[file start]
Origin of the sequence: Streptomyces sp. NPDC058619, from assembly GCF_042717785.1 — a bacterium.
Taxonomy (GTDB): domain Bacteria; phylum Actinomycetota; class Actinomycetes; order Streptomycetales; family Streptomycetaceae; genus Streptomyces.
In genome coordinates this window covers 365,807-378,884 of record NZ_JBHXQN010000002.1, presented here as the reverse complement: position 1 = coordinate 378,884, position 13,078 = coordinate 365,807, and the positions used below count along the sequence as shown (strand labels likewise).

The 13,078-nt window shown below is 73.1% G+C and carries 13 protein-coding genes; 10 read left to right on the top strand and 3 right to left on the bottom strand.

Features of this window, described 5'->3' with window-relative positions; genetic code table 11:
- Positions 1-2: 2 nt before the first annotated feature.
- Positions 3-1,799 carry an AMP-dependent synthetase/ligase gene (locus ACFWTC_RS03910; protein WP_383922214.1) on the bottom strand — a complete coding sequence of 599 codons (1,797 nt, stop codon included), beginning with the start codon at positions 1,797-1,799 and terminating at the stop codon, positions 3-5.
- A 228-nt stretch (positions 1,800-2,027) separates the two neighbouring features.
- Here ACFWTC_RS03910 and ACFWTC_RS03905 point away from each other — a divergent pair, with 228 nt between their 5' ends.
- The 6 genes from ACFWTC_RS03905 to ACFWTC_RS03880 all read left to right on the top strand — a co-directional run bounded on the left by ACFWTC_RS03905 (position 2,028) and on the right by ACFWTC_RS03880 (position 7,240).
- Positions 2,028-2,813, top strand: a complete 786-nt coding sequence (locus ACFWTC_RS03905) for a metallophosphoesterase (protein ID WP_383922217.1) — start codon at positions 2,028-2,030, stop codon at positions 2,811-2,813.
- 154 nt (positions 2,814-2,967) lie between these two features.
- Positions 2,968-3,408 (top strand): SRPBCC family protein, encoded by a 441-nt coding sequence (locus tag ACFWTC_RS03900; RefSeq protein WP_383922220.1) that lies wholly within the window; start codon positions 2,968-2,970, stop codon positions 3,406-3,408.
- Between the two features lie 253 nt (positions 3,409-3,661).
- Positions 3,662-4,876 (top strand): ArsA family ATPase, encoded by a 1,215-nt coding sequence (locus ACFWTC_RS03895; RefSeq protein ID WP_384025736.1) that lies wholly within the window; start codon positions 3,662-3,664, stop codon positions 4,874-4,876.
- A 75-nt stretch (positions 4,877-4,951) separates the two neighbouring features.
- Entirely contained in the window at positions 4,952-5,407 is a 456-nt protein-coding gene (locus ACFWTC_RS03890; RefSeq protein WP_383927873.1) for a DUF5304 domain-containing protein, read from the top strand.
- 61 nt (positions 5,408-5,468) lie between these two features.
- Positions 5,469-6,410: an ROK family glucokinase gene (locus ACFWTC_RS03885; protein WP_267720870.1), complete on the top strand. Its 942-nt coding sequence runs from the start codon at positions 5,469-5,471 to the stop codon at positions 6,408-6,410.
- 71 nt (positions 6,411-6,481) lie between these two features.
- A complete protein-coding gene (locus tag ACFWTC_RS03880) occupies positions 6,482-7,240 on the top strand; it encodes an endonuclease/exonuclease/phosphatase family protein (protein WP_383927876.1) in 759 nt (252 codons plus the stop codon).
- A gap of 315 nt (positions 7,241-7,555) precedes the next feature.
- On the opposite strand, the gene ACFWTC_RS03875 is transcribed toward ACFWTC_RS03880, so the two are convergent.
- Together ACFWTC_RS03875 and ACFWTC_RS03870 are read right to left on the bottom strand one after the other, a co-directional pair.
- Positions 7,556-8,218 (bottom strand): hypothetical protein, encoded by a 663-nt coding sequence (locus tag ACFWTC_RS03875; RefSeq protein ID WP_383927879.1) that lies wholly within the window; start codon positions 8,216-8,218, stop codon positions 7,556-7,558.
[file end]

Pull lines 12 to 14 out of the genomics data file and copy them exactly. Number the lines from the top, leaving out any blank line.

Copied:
- 154 nt (positions 2,814-2,967) lie between these two features.
- Positions 2,968-3,408 (top strand): SRPBCC family protein, encoded by a 441-nt coding sequence (locus tag ACFWTC_RS03900; RefSeq protein WP_383922220.1) that lies wholly within the window; start codon positions 2,968-2,970, stop codon positions 3,406-3,408.
- Between the two features lie 253 nt (positions 3,409-3,661).